A few minutes ago I got a bit of a morning jolt and it wasn’t from my coffee.
I had forgotten that one of our family’s favorite stores, Family Christian Stores, closed.
It was one of my family’s favorite stores, one we could stay in for hours at a time if we had that time available (we usually didn’t). Matt and I were always content to peruse aisle after aisle of Bibles, commentaries, DVDs, clothing, etc. Over the years, particularly since he became a deacon, we’ve probably spent thousands of dollars in the store. I assumed the store was doing relatively well, but then again, I should have recognized that in the world we live in, Christian businesses might not get the support they should.
Although FCS had been in business well over eighty years, the store’s journey had its fair share of bumps and bruises recently. A few years ago, suppliers forgave millions of dollars in debt so that the company could remain open. I thought that was a blessing directly from God and that that meant the store would be alright. Each time I went in the store, there were always plenty of customers, and you couldn’t beat the employees. Happy, helpful and upbeat, they truly seemed to enjoy their job. I was quite surprised when, in February, it was announced that all 240 stores, employing 3,000 people, would close.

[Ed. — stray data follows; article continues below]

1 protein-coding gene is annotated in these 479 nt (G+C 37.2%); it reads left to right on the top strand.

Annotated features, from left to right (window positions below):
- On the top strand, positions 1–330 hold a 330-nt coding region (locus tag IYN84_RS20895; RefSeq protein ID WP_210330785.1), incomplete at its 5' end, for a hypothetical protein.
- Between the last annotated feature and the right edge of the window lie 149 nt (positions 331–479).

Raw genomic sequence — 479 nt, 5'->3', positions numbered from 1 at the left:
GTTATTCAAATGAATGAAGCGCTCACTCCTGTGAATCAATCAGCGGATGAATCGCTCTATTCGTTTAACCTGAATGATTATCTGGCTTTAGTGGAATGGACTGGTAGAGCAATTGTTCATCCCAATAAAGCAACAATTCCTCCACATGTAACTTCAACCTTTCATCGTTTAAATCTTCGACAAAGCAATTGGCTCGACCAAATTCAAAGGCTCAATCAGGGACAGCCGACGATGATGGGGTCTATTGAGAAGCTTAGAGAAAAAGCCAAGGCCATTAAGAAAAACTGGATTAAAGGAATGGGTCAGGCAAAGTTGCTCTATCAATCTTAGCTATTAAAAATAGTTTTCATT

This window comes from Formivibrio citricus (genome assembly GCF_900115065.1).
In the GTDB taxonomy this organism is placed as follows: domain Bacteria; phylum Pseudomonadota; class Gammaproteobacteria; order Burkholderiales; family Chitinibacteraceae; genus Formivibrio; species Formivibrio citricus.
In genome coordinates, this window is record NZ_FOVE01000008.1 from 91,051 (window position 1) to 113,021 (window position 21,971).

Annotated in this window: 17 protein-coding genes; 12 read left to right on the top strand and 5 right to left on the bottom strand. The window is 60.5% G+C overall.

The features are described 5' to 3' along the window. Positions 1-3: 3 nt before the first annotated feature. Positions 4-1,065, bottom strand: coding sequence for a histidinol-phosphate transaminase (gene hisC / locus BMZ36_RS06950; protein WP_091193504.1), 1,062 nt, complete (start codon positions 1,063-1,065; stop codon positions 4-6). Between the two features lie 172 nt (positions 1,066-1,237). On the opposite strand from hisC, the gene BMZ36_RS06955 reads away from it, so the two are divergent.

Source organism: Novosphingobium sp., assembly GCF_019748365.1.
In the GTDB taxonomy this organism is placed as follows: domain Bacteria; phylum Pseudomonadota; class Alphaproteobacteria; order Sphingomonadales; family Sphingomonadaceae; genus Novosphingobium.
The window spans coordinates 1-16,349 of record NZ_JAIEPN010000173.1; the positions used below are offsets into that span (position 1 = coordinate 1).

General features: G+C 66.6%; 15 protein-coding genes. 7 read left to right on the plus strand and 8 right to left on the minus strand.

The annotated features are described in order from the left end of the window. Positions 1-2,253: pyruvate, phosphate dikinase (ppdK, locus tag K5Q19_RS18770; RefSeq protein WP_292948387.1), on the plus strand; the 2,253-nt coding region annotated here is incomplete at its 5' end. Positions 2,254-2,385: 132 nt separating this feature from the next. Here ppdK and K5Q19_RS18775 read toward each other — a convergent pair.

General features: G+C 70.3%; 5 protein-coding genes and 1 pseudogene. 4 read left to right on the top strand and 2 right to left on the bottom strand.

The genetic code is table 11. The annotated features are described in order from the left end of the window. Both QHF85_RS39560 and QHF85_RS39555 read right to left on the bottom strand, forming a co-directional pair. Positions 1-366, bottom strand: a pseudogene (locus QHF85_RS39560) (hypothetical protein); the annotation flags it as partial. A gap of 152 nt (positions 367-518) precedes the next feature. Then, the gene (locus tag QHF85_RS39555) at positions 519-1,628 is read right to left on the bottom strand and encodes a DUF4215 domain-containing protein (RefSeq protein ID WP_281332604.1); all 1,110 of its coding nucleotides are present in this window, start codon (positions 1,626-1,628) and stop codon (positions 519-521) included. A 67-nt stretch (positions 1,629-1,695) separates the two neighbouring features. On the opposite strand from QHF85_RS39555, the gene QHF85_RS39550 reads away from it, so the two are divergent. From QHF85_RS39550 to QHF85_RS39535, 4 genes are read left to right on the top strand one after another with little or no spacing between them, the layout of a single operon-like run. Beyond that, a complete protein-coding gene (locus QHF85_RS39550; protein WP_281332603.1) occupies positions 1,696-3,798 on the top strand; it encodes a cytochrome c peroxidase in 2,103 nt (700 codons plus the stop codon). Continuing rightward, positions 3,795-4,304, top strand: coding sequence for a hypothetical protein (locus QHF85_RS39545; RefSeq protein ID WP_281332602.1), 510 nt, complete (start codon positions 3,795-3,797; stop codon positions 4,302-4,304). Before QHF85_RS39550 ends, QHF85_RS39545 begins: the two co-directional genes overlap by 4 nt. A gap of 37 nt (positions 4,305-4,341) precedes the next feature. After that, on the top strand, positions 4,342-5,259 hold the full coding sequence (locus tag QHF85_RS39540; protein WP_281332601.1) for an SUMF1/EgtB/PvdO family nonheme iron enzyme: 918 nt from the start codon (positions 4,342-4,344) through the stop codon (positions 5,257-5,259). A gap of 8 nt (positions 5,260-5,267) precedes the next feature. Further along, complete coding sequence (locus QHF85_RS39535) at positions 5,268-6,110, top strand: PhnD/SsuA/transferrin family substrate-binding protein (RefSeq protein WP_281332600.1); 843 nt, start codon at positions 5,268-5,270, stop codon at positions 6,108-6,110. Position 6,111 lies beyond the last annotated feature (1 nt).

Up until our last visit there, which was May 12th, I was hoping the tides would shift and someone would buy them out. Or perhaps they could switch gears and only close some of the lower-performing stores… Negative. The president of the company at one point in time said that sales had declined and that consumer buying habits had shifted. I inferred that people shopping from home on the Internet is to partly to blame. That, I don’t understand… do people not understand the absolute MAGIC that is a bookstore? How could you not love the feeling of going into a bookstore with no idea what you might want, and finding more than you even knew you wanted in one book? Am I the only one who goes into a weird meditative state in a bookstore, with a laser-sharp focus and ability to tune out even one of my noisy children, as my eyes skip from title to title, cover to cover? Don’t you get excited when you finally find The One, the book that you have been looking for all of your life, the one that you open intending only to skim the first few pages and end up reading the first three chapters?????
Apparently I’m in the minority, because if more Christians had supported the store, perhaps it wouldn’t have folded.